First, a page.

I'm not sure whther to cry or laugh at this. Just don't go with Oracle, every sane IT professional knows that.

  • Oracle should accept some losses and quietly make an amiable-as-possible exit. Why air dirty laundry about clients? Even if the State is partly to blame, being a loud asshole makes you less likely to get future gov't contracts.

    • Oracle should accept some losses and quietly make an amiable-as-possible exit. Why air dirty laundry about clients? Even if the State is partly to blame, being a loud asshole makes you less likely to get future gov't contracts.

      You have no idea the level of arrogance that exists at Oracle...

    • by munch117 (214551)

      You're assuming they have a good reputation to spoil. They don't. They get contracts because there's a superstition that the way to build a database-backed system that scales is to buy the most expensive database you can find.

  • The project was a huge success. It separated Oregon from their money, right?
  • It does sound as though the primary blame has to be put at the Oregon's officials since Oregon was the lead on the project. The lead is always 100% responsible for the project, after the project failed they are trying to say "ohh, not my fault"... If the project was off the rails early on, they should have seen it -- regardless of communications and adjusted (and if Oracle was not doing it's job - fired them). Obviously Oregon wants to have a scapegoat, but apparently forgot to pay them for that service.
  • by drolli (522659) on Friday April 18, 2014 @07:06AM (#46786355) Journal

    I am working as a consultant.

    My good advice to every customer is: dont buy consultant work as time and material. Buying as time and material puts the wrong incentives to everybody:

    -Your own people will feel that they still can just use them as normal workers and keep all decisions (and thus responsibility) to themself

    -The consultants dont care, since just doing what your own people tell them without thinking is what gets their monthly timesheets signed. If something goes wrong they can even sell more hours, not less

    -The consulting company does not care (and rigthly so since that was not what you asked for) and will send you inexperiences junior consultants wherever possible.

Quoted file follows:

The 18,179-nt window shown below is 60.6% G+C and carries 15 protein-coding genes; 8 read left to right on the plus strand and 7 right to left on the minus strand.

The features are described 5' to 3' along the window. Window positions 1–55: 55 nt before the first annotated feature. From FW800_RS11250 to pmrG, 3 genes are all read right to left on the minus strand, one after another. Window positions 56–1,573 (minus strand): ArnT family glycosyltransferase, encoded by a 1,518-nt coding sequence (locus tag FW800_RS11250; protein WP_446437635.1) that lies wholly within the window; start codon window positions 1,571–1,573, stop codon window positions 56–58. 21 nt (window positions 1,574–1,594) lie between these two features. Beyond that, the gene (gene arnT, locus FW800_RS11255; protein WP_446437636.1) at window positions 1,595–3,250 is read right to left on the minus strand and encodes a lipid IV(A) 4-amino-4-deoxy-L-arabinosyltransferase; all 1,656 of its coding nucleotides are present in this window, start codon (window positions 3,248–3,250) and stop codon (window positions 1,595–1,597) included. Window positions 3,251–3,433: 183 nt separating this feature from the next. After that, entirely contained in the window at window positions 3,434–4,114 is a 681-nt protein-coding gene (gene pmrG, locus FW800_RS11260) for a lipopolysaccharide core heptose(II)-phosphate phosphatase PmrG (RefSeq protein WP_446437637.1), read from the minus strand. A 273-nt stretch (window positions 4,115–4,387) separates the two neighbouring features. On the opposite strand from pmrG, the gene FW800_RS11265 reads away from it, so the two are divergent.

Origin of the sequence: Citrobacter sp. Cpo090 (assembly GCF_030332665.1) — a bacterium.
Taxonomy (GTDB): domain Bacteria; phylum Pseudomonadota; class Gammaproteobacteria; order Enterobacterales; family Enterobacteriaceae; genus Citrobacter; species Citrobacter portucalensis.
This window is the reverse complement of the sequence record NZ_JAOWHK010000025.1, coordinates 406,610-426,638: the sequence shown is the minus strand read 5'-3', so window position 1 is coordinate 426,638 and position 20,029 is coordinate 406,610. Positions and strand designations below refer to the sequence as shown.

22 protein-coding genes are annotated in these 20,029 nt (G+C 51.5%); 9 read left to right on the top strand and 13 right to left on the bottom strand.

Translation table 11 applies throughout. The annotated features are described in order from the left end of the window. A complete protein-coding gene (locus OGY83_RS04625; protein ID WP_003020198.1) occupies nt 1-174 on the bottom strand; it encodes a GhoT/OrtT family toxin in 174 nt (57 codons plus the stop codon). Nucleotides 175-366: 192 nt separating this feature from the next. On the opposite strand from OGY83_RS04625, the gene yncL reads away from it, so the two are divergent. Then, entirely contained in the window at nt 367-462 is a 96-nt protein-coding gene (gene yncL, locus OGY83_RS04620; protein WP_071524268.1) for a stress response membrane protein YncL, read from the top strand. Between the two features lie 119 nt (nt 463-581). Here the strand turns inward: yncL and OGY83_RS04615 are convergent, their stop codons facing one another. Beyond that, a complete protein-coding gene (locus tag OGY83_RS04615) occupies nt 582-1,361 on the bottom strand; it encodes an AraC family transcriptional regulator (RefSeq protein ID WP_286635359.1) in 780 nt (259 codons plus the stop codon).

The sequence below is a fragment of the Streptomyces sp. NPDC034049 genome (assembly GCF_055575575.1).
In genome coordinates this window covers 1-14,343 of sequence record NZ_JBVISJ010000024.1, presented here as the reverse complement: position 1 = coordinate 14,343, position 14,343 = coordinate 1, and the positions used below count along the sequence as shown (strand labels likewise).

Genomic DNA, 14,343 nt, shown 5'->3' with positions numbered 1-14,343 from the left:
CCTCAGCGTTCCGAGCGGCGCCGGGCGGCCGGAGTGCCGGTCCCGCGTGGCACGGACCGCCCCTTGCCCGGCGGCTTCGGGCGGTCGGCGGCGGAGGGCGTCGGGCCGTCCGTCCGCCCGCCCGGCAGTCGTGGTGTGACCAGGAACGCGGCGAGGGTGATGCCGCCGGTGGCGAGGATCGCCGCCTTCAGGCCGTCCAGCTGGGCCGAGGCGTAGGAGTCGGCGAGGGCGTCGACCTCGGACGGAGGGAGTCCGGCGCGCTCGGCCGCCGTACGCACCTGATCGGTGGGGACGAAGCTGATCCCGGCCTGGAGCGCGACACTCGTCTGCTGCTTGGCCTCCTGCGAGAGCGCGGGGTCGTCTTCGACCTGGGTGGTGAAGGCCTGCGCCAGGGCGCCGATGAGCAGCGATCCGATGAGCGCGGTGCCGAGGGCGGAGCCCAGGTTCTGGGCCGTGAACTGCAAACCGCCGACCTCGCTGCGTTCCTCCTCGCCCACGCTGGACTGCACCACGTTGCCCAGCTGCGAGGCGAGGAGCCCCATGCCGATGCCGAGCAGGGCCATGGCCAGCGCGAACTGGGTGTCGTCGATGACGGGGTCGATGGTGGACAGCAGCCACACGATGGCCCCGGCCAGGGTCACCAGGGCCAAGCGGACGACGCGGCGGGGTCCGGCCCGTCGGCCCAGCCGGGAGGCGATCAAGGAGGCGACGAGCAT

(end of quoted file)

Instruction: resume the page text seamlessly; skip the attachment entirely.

-Coding quality has to be reviewd by your own people (or just accepted as it is)

    -Your own people are usually vastly inferior at project management in comparison to the average senior consultant - in a non T&M contract the usual situation is that you get the things done in time or you will loose money.

  • by kbdd (823155)
    Let's summarize: Oracle took money to perform a job. They disagreed with the way it was handled. Nevertheless they stayed in and kept collecting money. Now they say they had noting to do with it?
  • I have been working on a large data project for another state - this state has outsourced everything to 3 or 4 large companies. That itself is not so bad, but the state doesn't have anyone left to make decisions. Instead it is all left up to the vendors. It is difficult for vendors, even when trying to do the right thing, to know what the business (state) needs or wants for some things.

    Trying to implement proper security controls and create separation of duties when everything is outsourced is hard to do. E

  • by Rambo Tribble (1273454) on Friday April 18, 2014 @11:44AM (#46787855)
    ... that the quality assurance contractor for the project, Maximus, had this to say, "Oracle's performance is clearly lacking. Their inability to adhere to industry standards and professional software and project management tenets warrants further review."
    • by Tharkkun (2605613)
      I bet they also tried to install it on under powered hardware. Just like the companies try to install enterprise class software on a 3 TB USB drive because they don't want to pay the cost of a NAS/SAN.
  • I've worked on several fiascoes that the State of Oregon has tried to build over the last 30 years and they always end up as fiascoes. Motor vehicles, child support system, a consolidated database of Oregon state welfare recipients. They all failed for one reason. Oregon State workers are a bunch of lazy, incompetent, featherbedding incompetents.

    They take off on sick leave for days at a a time without even notifying their bosses. Are promoted based on minority or gender status instead of competence, si

  • ...but don't dismiss Oracle's arguments without examination. It may be that Oracle is trying to shift the blame, or their part of it. But, that is also the default position for governmental organizations when shit hits the fan. Is it a coincidence that almost all of the exchanges that failed or are in deep trouble chose government as the SI? Regardless how you view government, it must be conceded that there are few incentives for efficiency or success. Sadly, this also extends to contracts let by said organ